“To me, abolition is about radical reimagining [of] a lot of the structures and institutions we take for granted as necessary, especially in regard to jails and prisons,” Otchere said. “I think as a STEM student, my perspective is oriented towards the empirical, and research is unequivocal in showing that the carceral system as it exists is not working to address the issues that cause crime. As a pre-med student, I feel like it’s important to address the public health issues that incarceration causes, including, as was mentioned in the workshop,  harm to communities and family members of incarcerated people.”

Otchere also said panels that focus on interdisciplinary discussion are especially important amid a nationwide reckoning regarding race in America. 

 Jaida Morgan, co-president alongside Stephen Martinez-Hamilton ’22 of Black Pre-Health at Yale, wrote in an email to the News that she did not know about “the structural hierarchy of medicine in the prison system” prior to Tuesday’s event.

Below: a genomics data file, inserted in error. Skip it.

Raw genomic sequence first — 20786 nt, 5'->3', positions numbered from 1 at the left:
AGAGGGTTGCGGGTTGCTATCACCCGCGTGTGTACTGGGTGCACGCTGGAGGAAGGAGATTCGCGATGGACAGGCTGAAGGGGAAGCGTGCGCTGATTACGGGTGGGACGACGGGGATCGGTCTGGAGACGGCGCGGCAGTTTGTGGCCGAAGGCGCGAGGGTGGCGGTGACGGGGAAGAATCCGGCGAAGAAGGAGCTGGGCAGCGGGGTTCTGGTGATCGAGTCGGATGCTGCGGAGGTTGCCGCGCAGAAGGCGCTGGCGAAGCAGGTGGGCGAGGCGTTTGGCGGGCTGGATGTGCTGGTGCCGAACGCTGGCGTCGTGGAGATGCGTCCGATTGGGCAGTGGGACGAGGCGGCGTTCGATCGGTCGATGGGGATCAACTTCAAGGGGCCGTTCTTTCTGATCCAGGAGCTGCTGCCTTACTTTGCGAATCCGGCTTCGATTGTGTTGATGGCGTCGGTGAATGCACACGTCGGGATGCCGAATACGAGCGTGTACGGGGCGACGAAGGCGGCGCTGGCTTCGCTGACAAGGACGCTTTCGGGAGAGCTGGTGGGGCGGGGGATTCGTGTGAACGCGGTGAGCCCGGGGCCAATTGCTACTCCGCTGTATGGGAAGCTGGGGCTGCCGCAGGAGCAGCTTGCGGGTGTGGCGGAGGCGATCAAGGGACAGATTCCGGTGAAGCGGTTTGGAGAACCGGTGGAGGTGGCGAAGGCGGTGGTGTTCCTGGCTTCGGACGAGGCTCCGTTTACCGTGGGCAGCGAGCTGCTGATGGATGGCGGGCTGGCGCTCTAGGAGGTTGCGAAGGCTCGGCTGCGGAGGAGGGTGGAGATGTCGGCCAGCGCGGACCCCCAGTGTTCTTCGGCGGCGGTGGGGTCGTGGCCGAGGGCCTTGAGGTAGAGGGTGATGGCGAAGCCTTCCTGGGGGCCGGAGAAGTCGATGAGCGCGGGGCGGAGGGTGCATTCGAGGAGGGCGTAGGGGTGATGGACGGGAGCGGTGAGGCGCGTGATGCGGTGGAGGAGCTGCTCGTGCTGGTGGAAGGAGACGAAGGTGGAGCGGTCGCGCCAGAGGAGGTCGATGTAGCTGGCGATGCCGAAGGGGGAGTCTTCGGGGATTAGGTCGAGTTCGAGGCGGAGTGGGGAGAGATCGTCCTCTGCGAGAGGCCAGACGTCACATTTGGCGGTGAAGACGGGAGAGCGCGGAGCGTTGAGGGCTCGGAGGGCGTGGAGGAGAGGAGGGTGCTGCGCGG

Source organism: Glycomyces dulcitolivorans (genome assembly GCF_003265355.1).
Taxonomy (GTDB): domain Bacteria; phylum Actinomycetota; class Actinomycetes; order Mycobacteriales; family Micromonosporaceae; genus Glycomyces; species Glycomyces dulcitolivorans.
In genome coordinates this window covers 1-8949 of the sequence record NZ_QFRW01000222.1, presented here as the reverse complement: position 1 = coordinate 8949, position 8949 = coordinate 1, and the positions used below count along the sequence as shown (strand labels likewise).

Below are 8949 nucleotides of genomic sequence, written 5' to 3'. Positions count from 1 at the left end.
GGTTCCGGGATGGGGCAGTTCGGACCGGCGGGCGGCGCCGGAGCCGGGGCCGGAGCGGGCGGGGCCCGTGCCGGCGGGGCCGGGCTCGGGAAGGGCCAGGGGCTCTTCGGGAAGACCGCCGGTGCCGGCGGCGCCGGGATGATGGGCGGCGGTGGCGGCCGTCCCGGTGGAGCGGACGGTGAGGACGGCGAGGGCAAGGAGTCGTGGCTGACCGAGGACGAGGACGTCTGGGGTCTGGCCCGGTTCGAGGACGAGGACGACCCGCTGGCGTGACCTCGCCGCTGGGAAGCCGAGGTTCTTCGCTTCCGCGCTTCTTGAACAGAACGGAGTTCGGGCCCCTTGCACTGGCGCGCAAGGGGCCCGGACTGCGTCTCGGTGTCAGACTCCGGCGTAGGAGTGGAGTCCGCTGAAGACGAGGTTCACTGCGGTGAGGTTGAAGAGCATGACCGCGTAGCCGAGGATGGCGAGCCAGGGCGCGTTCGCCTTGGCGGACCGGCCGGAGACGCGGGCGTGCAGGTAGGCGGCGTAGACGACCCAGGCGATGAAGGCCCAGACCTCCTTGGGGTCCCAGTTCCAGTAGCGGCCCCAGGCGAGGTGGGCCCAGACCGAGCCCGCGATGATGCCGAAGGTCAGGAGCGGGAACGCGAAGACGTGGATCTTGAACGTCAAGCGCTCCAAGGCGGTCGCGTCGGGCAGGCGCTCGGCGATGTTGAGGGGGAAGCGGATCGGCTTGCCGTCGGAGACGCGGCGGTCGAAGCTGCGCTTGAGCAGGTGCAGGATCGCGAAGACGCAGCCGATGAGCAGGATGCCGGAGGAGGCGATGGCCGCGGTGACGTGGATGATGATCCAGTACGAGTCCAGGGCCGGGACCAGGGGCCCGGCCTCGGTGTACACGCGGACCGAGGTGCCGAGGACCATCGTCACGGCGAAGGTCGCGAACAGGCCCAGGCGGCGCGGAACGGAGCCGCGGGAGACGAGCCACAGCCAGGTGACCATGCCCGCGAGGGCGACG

“It saddened me to hear that incarcerated people must rely on the people in power to notify various officers and health professionals to even be seen for their initial health concerns, especially since some of these concerns could potentially lead to death,” Morgan said. “With the systemic racism so prevalent in our society, this would further negatively impact Black and brown prisoners, since the officers address prisoners’ medical issues on their own time.”

Ann Greene, a Community Research Liaison at the Yale University School of Medicine told the News in an email that she was “pleased” to see students interested in “building knowledge of structural inequality into their training for their work as health professionals.”

Greene said that during the talk, she learned about the relationship between incarceration and “the painstaking work” needed to create “positive health outcomes” for people who have not sought out medical care.  She sees her role as “helping build bridges between all the disciplines that must address social drivers of health,” such as allied health professionals and criminal justice advocates, because without these interdisciplinary teams, “it will be impossible to provide justice-informed care to all.”

A follow-up event took place on Wednesday, Sept. 16, during which attendees and people who were previously incarcerated could speak with one another.